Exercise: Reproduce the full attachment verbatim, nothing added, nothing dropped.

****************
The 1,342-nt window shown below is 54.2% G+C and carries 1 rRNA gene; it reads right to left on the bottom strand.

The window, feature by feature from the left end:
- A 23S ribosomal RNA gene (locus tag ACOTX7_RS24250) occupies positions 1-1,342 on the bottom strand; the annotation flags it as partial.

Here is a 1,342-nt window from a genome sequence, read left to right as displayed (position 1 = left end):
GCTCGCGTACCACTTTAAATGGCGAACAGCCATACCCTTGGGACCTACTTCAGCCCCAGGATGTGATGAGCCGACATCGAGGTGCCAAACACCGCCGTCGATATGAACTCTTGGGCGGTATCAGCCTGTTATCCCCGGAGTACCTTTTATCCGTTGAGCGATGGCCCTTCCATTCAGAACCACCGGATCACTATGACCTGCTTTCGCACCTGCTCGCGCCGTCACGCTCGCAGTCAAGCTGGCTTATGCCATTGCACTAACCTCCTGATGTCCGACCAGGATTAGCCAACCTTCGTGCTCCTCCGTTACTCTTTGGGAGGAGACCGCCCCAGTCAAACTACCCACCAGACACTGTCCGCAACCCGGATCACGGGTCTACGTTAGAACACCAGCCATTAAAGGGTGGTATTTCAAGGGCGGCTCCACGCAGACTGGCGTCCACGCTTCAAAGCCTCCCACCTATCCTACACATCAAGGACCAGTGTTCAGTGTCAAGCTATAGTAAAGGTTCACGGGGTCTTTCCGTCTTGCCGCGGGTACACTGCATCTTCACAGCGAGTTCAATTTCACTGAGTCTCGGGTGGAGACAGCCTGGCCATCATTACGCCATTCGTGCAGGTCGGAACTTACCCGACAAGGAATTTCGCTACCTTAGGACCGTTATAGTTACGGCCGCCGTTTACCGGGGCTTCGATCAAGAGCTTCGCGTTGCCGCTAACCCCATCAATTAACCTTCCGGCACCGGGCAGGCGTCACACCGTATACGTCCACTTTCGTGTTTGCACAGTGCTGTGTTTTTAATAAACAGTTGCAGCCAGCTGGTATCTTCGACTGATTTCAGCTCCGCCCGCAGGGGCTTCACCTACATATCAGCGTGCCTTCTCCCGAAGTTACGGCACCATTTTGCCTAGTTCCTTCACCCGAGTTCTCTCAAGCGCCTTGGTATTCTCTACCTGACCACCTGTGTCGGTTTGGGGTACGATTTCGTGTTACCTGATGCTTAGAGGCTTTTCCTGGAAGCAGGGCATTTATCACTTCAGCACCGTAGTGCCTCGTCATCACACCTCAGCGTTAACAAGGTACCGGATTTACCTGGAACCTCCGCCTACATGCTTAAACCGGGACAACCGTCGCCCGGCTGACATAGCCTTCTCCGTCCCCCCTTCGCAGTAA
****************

The 1,342-nt window shown below is 54.2% G+C and carries 1 rRNA gene; it reads right to left on the bottom strand.

The window, feature by feature from the left end:
- A 23S ribosomal RNA gene (locus tag ACOTX7_RS24250) occupies positions 1-1,342 on the bottom strand; the annotation flags it as partial.

Here is a 1,342-nt window from a genome sequence, read left to right as displayed (position 1 = left end):
GCTCGCGTACCACTTTAAATGGCGAACAGCCATACCCTTGGGACCTACTTCAGCCCCAGGATGTGATGAGCCGACATCGAGGTGCCAAACACCGCCGTCGATATGAACTCTTGGGCGGTATCAGCCTGTTATCCCCGGAGTACCTTTTATCCGTTGAGCGATGGCCCTTCCATTCAGAACCACCGGATCACTATGACCTGCTTTCGCACCTGCTCGCGCCGTCACGCTCGCAGTCAAGCTGGCTTATGCCATTGCACTAACCTCCTGATGTCCGACCAGGATTAGCCAACCTTCGTGCTCCTCCGTTACTCTTTGGGAGGAGACCGCCCCAGTCAAACTACCCACCAGACACTGTCCGCAACCCGGATCACGGGTCTACGTTAGAACACCAGCCATTAAAGGGTGGTATTTCAAGGGCGGCTCCACGCAGACTGGCGTCCACGCTTCAAAGCCTCCCACCTATCCTACACATCAAGGACCAGTGTTCAGTGTCAAGCTATAGTAAAGGTTCACGGGGTCTTTCCGTCTTGCCGCGGGTACACTGCATCTTCACAGCGAGTTCAATTTCACTGAGTCTCGGGTGGAGACAGCCTGGCCATCATTACGCCATTCGTGCAGGTCGGAACTTACCCGACAAGGAATTTCGCTACCTTAGGACCGTTATAGTTACGGCCGCCGTTTACCGGGGCTTCGATCAAGAGCTTCGCGTTGCCGCTAACCCCATCAATTAACCTTCCGGCACCGGGCAGGCGTCACACCGTATACGTCCACTTTCGTGTTTGCACAGTGCTGTGTTTTTAATAAACAGTTGCAGCCAGCTGGTATCTTCGACTGATTTCAGCTCCGCCCGCAGGGGCTTCACCTACATATCAGCGTGCCTTCTCCCGAAGTTACGGCACCATTTTGCCTAGTTCCTTCACCCGAGTTCTCTCAAGCGCCTTGGTATTCTCTACCTGACCACCTGTGTCGGTTTGGGGTACGATTTCGTGTTACCTGATGCTTAGAGGCTTTTCCTGGAAGCAGGGCATTTATCACTTCAGCACCGTAGTGCCTCGTCATCACACCTCAGCGTTAACAAGGTACCGGATTTACCTGGAACCTCCGCCTACATGCTTAAACCGGGACAACCGTCGCCCGGCTGACATAGCCTTCTCCGTCCCCCCTTCGCAGTAA